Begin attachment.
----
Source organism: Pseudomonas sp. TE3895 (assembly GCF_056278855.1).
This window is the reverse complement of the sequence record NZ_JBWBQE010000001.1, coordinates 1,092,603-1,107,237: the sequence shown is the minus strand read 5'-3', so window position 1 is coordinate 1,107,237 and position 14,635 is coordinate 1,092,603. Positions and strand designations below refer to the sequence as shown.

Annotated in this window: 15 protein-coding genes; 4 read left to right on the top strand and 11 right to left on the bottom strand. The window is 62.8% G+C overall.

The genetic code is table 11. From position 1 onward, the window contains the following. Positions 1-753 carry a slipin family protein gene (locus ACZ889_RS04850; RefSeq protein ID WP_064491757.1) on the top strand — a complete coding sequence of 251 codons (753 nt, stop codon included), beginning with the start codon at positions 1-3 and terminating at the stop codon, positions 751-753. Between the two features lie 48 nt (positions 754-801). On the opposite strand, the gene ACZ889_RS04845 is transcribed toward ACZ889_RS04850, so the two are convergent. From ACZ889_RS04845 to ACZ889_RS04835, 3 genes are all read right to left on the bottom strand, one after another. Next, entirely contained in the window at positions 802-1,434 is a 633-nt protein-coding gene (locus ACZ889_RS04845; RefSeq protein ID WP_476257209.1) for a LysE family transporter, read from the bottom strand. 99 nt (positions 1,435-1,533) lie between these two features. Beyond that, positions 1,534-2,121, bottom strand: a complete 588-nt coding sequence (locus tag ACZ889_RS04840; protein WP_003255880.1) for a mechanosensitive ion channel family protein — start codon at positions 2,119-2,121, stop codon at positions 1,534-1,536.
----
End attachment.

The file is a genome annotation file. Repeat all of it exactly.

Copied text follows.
Source organism: Pseudomonas sp. TE3895 (assembly GCF_056278855.1).
This window is the reverse complement of the sequence record NZ_JBWBQE010000001.1, coordinates 1,092,603-1,107,237: the sequence shown is the minus strand read 5'-3', so window position 1 is coordinate 1,107,237 and position 14,635 is coordinate 1,092,603. Positions and strand designations below refer to the sequence as shown.

Annotated in this window: 15 protein-coding genes; 4 read left to right on the top strand and 11 right to left on the bottom strand. The window is 62.8% G+C overall.

The genetic code is table 11. From position 1 onward, the window contains the following. Positions 1-753 carry a slipin family protein gene (locus ACZ889_RS04850; RefSeq protein ID WP_064491757.1) on the top strand — a complete coding sequence of 251 codons (753 nt, stop codon included), beginning with the start codon at positions 1-3 and terminating at the stop codon, positions 751-753. Between the two features lie 48 nt (positions 754-801). On the opposite strand, the gene ACZ889_RS04845 is transcribed toward ACZ889_RS04850, so the two are convergent. From ACZ889_RS04845 to ACZ889_RS04835, 3 genes are all read right to left on the bottom strand, one after another. Next, entirely contained in the window at positions 802-1,434 is a 633-nt protein-coding gene (locus ACZ889_RS04845; RefSeq protein ID WP_476257209.1) for a LysE family transporter, read from the bottom strand. 99 nt (positions 1,435-1,533) lie between these two features. Beyond that, positions 1,534-2,121, bottom strand: a complete 588-nt coding sequence (locus tag ACZ889_RS04840; protein WP_003255880.1) for a mechanosensitive ion channel family protein — start codon at positions 2,119-2,121, stop codon at positions 1,534-1,536.